I have a colleague who is verbose. In any conversation where someone raises a work-related issue, he uses this in order to bludgeon the other party into submission. He leaves no space whatsoever for the other person to talk; he monologues. It is as if he has taken the traditional concept of a filibuster and attempted to apply it to working life. (Not kidding — he has gone on for 20–30 minutes.) And if the other party tries to get a word in edgewise, he shouts at them that he’s not done talking, and then continues.
For example, we had a conference call about a specific work program, which was supposed to incorporate my work group’s input. He gave us an update, and my boss (who is above him in the hierarchy although not currently in his line) began pointing out issues and asking questions. He interrupted her and monologued on the topic for 20 minutes, leaving no space for her to speak (and snapping at her “let me finish” when she tried). When he finally paused and she began asking another question, he told us time was up and he had to go on another call. It really does feel like a deliberate filibuster rather than a guy who tends to run on long.
In chitchat he is slightly more verbose than others but only slightly, and he leaves plenty of room for banter. The more likelihood of conflict, the more verbose he gets. And when someone does raise an issue, they are in for a 20-minute torrent of words.
He works in another office, so it hasn’t been a huge problem for me to date; I only deal with it once every few months (although I do hear about it from my colleagues in that office). But I just found out that we will shortly be working in the same office — on the same team, no less! I like my manager, but I don’t see any likelihood that she’ll control him. How can I manage my confrontations with him? I can be a talker myself when put to the test, but frankly I have way too much to do to give him a taste of his own medicine!
Your colleague sounds like a delight!
Are you willing to address it head-on? Ideally, a manager would step in and deal with this but since apparently no one will, your best bet might be simply to call him out on it yourself and ask him to stop. I’m sure you’re not eager to initiate a conversation with this guy, lest you be lectured at for half an hour, but there’s potentially real value in clearly telling him to cut it out at a time when he’s not mid-soliloquy.
You noted that he’s okay with social chitchat, so you might even take him to coffee when he first joins your office and talk to him about it in that setting. If you can establish the vibe as a friendly one, it might — might — make him more willing to hear what you say. Or he might steamroll right over you, but we won’t know until you try.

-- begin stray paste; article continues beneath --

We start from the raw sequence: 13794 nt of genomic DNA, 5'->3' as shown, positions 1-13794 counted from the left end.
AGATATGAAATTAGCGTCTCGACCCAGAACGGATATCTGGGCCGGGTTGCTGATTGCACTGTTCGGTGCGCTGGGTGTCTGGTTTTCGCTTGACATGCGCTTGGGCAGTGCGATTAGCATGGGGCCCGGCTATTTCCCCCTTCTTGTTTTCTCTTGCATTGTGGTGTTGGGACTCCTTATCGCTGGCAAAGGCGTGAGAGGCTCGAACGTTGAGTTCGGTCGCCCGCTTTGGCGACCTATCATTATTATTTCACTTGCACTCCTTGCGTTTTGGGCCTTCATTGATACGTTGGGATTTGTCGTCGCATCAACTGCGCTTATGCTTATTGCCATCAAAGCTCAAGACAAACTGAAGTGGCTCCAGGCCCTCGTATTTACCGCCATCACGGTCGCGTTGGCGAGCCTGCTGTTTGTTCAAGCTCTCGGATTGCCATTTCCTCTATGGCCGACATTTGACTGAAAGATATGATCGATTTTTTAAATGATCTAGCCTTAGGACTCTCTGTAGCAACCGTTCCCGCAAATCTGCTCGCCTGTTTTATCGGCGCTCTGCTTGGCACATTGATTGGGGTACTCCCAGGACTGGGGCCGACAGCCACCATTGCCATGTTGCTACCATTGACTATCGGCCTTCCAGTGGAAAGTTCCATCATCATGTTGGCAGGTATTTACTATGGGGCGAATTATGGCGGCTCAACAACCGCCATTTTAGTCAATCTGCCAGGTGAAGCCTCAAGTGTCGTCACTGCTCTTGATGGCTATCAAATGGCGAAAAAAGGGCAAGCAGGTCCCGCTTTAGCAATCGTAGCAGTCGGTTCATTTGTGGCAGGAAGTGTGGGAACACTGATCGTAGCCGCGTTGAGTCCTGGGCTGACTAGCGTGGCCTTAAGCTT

I’d say this: “Hey, now that we’re going to be working together more closely, I wanted to ask you something. I’ve noticed that when we’re talking about work, you tend to talk for a long time and don’t really let me respond. It’s made it tough in the past when what I need isn’t a long delivery of information, but a back-and-forth and exchange of ideas. I’ve tried to cut in sometimes, and you’ve snapped at me and even yelled. We’re going to need to have back-and-forth to move projects forward, so I want to ask you to be aware of it and make more of a point to let me and others have time to respond and share our own thinking.”
It almost certainly won’t be the first time he’s heard that he’s a domineering conversationalist and so there’s at least some chance that he’ll acknowledge that it’s an issue and maybe even be reasonably decent about saying he’ll pull back the sea of words. Of course, he also sounds like a conversational bully, so it’s also possible that he’ll just be an ass about it. If he is, just say, “Well, I hope you’ll think about it” and end the conversation. And keep in mind that even if it goes that way, you haven’t necessarily failed; he still may rein himself in in the future — at least with you — because bullies often respect people who stay firm and unruffled by them.
From there, regardless of what he does, I’d be very deliberate about how you structure future conversations. For example, at the start of meetings, you could announce that you need to get through topics A, B, and C, will be devoting ten minutes to each, and will wrap up promptly in 30 minutes, and that you want to give everyone a chance to talk so you’re asking people to limit their remarks. If you need an answer from him on something, give him a time limit up-front by saying something like, “James, can you give us a one-minute rundown on X, and then Larissa will tell us about Y?” or “Can I get your quick thoughts on X and then use our remaining time to tell you what I’m grappling with?” In other words, give him explicit boundaries about the time you’ve allotted him and see what he does with that.
And importantly, don’t be shy about interrupting him. If he snaps at you to let him finish, calmly say, “We’re running short on time so I need to cut in.” If he keeps going or shouts at you and you have enough standing to take control and loudly say “No, I need to stop you there,” that’s ideal. But if you don’t have the standing to do that (and realistically you may not), then you’re stuck where everyone with awful, work-impeding co-workers are stuck: working around him or asking your manager to intervene. You noted that you don’t think your manager will assert herself, but his behavior is egregious enough that you might at least be able to get her blessing for you and others to simply leave meetings when he’s at his worst.
And for the record, your manager really should step in. It’s not okay for someone to regularly filibuster his co-workers, and your manager is doing all of you a disservice — including him — by staying out of it.
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